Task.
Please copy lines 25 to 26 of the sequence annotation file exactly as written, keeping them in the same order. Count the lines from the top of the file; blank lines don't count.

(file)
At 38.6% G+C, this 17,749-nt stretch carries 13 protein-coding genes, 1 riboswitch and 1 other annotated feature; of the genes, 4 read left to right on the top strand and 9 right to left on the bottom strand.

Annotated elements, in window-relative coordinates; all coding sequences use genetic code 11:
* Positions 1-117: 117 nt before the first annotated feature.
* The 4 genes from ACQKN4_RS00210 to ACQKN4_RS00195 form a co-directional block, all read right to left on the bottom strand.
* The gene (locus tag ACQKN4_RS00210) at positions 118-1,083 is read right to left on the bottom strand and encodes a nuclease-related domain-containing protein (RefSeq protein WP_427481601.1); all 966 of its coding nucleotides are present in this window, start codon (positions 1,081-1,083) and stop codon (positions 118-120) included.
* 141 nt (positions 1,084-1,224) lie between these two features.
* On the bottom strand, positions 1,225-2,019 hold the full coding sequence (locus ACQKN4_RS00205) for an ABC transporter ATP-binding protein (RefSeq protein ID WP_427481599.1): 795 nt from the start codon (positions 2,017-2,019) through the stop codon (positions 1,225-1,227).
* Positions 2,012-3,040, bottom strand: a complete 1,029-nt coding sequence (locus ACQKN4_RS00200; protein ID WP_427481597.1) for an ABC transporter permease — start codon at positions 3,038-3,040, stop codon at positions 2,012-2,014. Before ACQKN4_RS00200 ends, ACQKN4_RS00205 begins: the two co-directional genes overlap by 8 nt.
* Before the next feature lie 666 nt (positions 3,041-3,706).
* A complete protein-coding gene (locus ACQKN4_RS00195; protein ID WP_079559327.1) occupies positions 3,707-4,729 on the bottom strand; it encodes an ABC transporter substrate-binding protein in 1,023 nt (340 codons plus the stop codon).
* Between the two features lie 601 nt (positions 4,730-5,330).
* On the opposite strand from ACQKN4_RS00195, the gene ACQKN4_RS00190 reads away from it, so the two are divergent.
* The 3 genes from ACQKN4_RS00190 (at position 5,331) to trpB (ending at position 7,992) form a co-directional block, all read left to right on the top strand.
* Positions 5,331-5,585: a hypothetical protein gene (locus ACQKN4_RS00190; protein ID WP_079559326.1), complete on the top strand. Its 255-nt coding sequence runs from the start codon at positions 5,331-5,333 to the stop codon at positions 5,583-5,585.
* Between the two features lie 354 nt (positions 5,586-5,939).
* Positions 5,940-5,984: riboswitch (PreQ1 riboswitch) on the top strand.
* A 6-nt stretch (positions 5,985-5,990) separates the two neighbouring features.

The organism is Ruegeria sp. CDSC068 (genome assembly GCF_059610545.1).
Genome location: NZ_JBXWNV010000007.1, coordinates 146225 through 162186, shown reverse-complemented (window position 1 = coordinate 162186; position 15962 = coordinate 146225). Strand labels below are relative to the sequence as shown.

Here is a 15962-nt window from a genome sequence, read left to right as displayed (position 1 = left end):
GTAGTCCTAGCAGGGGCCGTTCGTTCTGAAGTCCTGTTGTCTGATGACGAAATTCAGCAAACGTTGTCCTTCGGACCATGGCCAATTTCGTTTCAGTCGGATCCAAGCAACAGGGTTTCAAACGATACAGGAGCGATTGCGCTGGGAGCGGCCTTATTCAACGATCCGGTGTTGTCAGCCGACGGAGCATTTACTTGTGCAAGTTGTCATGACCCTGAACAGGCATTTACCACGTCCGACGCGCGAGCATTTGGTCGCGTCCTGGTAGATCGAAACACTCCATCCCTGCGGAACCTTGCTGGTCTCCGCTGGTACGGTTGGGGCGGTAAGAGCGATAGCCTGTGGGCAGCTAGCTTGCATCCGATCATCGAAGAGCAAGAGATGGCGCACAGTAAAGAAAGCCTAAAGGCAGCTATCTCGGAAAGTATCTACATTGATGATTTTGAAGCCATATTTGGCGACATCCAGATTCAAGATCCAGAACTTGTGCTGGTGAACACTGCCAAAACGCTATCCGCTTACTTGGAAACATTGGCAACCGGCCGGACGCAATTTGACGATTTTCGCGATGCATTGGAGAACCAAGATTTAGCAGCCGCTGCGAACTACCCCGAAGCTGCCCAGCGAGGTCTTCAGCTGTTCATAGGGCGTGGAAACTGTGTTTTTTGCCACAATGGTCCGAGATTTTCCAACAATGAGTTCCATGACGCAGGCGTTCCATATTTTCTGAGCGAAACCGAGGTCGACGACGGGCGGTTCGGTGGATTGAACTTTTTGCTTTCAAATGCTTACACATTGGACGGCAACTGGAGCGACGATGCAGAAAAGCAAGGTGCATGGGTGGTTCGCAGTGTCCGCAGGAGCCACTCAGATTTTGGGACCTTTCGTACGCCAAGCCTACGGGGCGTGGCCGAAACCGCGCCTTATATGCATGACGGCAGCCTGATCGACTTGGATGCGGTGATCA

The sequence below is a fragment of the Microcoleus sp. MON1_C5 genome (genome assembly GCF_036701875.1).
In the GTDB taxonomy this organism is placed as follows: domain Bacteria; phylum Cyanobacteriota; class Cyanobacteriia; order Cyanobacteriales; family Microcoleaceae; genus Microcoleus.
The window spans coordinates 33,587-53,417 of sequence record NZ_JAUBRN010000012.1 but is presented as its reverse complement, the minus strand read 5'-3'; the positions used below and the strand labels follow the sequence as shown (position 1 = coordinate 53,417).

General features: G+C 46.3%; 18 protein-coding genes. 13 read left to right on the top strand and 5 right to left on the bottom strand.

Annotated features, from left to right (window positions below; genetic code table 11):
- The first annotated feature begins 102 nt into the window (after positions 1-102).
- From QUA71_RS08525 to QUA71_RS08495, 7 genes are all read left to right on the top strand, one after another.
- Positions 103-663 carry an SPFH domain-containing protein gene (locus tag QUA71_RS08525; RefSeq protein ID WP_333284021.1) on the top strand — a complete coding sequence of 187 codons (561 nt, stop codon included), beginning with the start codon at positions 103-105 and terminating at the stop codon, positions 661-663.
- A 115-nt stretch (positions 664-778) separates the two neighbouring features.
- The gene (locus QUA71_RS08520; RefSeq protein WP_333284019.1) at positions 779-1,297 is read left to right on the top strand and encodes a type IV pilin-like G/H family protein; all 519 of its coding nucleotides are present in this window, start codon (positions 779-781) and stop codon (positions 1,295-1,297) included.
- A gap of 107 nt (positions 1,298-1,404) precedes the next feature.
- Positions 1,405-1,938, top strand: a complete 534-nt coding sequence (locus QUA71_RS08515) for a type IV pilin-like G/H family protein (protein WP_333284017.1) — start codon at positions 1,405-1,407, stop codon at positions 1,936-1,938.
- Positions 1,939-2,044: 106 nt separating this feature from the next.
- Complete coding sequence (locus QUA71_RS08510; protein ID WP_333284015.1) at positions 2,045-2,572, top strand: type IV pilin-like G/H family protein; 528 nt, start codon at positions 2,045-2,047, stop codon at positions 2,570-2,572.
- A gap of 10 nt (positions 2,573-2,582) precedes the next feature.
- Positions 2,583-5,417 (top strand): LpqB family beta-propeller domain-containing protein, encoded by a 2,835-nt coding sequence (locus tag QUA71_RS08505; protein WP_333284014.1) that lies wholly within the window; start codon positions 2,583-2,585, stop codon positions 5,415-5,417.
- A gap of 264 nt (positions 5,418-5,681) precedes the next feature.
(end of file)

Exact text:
General features: G+C 46.3%; 18 protein-coding genes. 13 read left to right on the top strand and 5 right to left on the bottom strand.

Annotated features, from left to right (window positions below; genetic code table 11):